What was Rebecca Skloot's point of view toward the subject?Was she biased or persuasive?

1 Answer | Add Yours

mlsldy3's profile pic

mlsldy3 | Elementary School Teacher | (Level 2) Educator

Posted on

Reading this book opens up so many questions about ethics, race and science. The impact that this story has had on science is unbelievable, yet the impact it has on a person and they're families can be devastating.

Rebecca Skloot is a science writer, who writes about science and medicine. Going into writing this story, she had a very scientific mind about things. She believes in medicine and in science, however in writing this book, she also saw another side to equation. She realized that this was a real person. She also realized what Henrietta's family has gone through all these years. During the time that Henrietta went for treatment and had her tissues harvested, there were no legal ramifications set up for people's consent. Although Henrietta was a poor black woman, that really had no reason on why she wasn't asked for her consent. This was just the standard procedure. There are tons of cells and tissues still used today, that we don't know where or who they came from. That in turn does not give a person the right to take something form someone, without consulting the family.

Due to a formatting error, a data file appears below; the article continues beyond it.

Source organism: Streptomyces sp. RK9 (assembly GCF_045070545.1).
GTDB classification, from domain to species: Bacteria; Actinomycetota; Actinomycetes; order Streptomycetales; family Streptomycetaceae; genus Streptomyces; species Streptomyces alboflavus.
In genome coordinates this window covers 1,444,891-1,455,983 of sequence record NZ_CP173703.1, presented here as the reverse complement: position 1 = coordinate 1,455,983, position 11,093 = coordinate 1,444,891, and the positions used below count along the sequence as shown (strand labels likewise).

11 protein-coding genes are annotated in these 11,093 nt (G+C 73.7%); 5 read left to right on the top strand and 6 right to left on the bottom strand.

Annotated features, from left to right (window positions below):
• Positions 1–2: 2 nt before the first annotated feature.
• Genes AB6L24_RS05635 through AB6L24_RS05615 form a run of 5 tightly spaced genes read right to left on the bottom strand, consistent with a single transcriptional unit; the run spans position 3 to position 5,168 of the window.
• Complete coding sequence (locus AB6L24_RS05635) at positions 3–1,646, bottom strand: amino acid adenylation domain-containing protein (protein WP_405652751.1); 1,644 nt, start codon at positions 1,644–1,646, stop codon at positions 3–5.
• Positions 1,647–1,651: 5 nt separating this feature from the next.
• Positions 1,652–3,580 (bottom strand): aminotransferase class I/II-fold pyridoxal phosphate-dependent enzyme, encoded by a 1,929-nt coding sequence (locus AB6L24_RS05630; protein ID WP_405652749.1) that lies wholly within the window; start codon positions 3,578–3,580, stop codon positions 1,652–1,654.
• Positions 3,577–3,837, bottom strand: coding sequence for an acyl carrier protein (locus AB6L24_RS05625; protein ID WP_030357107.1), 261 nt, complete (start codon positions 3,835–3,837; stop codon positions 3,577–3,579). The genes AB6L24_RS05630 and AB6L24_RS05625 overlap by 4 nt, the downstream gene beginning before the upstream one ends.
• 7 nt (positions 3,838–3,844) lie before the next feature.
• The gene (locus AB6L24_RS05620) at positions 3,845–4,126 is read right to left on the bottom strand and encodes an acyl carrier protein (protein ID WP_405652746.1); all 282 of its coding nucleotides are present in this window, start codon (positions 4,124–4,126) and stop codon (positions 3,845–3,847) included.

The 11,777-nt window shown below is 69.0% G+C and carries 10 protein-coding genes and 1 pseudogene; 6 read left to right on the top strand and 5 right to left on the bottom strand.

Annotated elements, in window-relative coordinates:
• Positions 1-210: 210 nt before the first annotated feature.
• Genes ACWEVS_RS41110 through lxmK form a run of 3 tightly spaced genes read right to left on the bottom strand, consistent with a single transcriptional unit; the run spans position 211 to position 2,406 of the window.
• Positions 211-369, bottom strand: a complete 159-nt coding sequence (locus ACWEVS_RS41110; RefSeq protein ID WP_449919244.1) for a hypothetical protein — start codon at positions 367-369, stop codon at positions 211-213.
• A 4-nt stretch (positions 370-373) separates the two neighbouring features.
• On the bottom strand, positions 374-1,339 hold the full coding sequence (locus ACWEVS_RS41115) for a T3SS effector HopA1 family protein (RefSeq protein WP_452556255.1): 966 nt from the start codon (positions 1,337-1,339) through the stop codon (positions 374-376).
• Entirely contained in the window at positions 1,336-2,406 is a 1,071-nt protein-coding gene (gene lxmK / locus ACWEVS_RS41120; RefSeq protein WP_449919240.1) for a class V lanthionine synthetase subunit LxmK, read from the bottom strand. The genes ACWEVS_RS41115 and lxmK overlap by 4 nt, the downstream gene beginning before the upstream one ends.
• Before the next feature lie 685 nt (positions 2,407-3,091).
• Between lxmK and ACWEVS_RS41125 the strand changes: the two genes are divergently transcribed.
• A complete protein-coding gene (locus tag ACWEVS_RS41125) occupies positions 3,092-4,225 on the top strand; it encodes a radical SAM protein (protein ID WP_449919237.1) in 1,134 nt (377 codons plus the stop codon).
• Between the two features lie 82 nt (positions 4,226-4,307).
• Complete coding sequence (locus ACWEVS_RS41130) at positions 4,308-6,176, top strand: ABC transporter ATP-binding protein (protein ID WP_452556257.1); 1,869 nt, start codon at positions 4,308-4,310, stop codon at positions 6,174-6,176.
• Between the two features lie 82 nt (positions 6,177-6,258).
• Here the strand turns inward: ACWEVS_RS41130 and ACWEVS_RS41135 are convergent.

In my opinion, Rebecca Skloot shows us that although she believes in medicine and science, she also believes in the dignity of a human being. She also believes in the rights to Henrietta's family. She was neither biased nor persuasive. She was stating the facts about what had happened, and the ramifications, both good and bad, that this story has on all of us. It all comes down to a matter of ethics and the the impact that science has on medicine today.

Sources:

We’ve answered 318,928 questions. We can answer yours, too.

Ask a question